Chappell-Johnson, then a Human Resources Specialist (Benefits) at the CG-9 grade level in the Administration Division, applied for the position. (Chappell-Johnson Dep. at 1, Ex. 7 to Def.'s Mot. for Summ. J.) Seeking to hire from within its ranks, FDIC compiled a Merit Promotion Roster listing six then-current employees, including Chappell-Johnson, whose qualifications rendered them eligible for the position. (See Merit Promotion Roster, Ex. 15 to Def.'s Mot.) Chappell-Johnson was eligible for appointment at all three grade levels, while the other five were each eligible at the CG-7 and CG-9 grade levels. (See id.)
The selecting official, Lorinda Potucek ("Potucek"), elected to follow FDIC's "best business practice[s]" by conducting a "structured interview process."*fn4 (Candidate Selection Recommendation, Ex. 6 to Def.'s Mot.; Second Potucek Dep., Ex. 7 to Def.'s Mot., at 122-23; FDIC Guidance, Ex. 13 to Def.'s Mot., at 1.) In this process, a panel interviews each applicant, posing the same series of questions to each and measuring each against the same benchmarks, with questions and benchmarks based on the job requirements listed in the vacancy announcement. (See FDIC Guidance at 1.) The selecting official then relies on documentation from these interviews, any discussions with panel members, and candidates' application materials in making a final selection. (Id. at 3.)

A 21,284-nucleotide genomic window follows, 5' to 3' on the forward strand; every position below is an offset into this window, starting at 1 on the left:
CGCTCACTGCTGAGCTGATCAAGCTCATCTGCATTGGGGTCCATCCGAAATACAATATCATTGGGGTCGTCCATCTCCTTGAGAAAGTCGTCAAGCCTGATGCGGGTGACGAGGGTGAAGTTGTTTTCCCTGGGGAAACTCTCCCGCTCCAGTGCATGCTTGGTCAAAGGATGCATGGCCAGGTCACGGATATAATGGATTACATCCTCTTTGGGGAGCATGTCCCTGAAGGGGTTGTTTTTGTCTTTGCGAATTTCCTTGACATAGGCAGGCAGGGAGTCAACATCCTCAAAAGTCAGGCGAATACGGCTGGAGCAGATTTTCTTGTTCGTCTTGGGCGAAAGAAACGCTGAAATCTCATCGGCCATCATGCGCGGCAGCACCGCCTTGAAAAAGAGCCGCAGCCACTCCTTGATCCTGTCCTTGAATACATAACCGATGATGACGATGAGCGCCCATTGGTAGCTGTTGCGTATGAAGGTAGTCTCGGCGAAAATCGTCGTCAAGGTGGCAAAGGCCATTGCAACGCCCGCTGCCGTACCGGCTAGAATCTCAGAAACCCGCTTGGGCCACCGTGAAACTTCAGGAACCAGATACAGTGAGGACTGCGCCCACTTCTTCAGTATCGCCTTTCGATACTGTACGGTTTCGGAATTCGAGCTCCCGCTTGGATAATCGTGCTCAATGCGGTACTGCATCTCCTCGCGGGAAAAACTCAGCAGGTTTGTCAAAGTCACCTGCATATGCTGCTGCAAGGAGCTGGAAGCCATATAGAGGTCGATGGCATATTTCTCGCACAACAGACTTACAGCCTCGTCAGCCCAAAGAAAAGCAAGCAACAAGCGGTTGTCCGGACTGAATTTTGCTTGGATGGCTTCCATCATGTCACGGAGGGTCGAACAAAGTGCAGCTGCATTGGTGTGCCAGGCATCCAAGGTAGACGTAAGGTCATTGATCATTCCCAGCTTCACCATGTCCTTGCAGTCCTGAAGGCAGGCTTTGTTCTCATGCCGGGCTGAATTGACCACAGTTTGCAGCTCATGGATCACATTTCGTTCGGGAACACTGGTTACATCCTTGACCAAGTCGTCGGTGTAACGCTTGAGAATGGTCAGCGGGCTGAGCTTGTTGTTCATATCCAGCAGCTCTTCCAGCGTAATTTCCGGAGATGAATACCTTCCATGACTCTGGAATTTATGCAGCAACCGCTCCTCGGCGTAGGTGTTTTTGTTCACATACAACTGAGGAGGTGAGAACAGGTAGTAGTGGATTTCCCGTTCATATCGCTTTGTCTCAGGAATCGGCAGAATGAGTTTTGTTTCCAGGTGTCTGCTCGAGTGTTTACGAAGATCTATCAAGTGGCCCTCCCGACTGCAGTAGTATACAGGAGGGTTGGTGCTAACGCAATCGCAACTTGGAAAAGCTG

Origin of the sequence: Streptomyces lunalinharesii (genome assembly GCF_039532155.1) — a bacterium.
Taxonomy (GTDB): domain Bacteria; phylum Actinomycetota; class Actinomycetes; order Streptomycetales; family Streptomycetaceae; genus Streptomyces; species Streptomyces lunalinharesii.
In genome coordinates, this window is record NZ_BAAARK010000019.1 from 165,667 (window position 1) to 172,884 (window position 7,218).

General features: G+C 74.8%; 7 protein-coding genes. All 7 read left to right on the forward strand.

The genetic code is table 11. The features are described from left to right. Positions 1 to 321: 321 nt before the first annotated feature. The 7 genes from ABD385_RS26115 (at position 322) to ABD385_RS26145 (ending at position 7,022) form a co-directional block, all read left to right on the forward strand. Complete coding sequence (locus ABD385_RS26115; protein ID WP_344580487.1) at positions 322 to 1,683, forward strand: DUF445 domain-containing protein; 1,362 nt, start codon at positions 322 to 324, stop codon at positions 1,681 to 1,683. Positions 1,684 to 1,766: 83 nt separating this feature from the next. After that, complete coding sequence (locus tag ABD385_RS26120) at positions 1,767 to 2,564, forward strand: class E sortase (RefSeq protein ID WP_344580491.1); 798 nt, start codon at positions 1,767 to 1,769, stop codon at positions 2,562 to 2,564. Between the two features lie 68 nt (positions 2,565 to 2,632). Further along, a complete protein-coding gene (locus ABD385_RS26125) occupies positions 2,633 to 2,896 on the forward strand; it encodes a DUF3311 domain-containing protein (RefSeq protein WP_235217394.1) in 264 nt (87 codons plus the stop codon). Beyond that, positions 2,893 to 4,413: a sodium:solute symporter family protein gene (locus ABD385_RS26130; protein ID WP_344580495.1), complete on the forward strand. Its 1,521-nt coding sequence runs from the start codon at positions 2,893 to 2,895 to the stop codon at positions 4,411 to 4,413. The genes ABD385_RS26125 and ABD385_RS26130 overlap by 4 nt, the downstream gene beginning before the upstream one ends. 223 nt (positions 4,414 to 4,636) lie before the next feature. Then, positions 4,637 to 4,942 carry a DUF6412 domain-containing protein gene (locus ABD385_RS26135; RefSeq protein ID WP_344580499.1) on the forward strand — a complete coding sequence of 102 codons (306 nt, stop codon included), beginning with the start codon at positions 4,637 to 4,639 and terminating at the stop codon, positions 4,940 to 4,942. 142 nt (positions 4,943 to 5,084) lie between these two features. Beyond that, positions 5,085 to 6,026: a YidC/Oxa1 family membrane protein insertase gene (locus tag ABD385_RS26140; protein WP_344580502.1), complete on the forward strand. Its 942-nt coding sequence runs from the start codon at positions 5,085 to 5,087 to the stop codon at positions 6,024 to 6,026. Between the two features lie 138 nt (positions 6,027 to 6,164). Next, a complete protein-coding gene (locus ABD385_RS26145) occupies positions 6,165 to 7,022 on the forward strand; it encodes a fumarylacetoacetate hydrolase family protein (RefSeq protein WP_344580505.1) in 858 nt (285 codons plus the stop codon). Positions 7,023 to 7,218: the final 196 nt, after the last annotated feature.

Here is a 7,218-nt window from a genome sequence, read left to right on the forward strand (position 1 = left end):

Potucek tasked two other employees -- Susan Boosinger ("Boosinger"), a 56 year-old female, and Jo Rita Campbell ("Campbell"), a 54 year-old female -- to serve as interview panelists. (See Boosinger Aff., Ex. 2 to Def.'s Mot., at 1; Campbell Aff., Ex. 5 to Def.'s Mot. at 1; First Potucek Dep., Ex. 19 to Def.'s Mot., at 44.) Neither Boosinger nor Campbell had any knowledge of Chappell-Johnson's prior EEO complaints. (See Boosinger Aff. at 1.)*fn5 Potucek, however, had once heard a supervisor mention that he needed to visit FDIC's legal division to discuss an EEO complaint "regarding" Chappell-Johnson. (See First Potucek Dep. at 74-75.)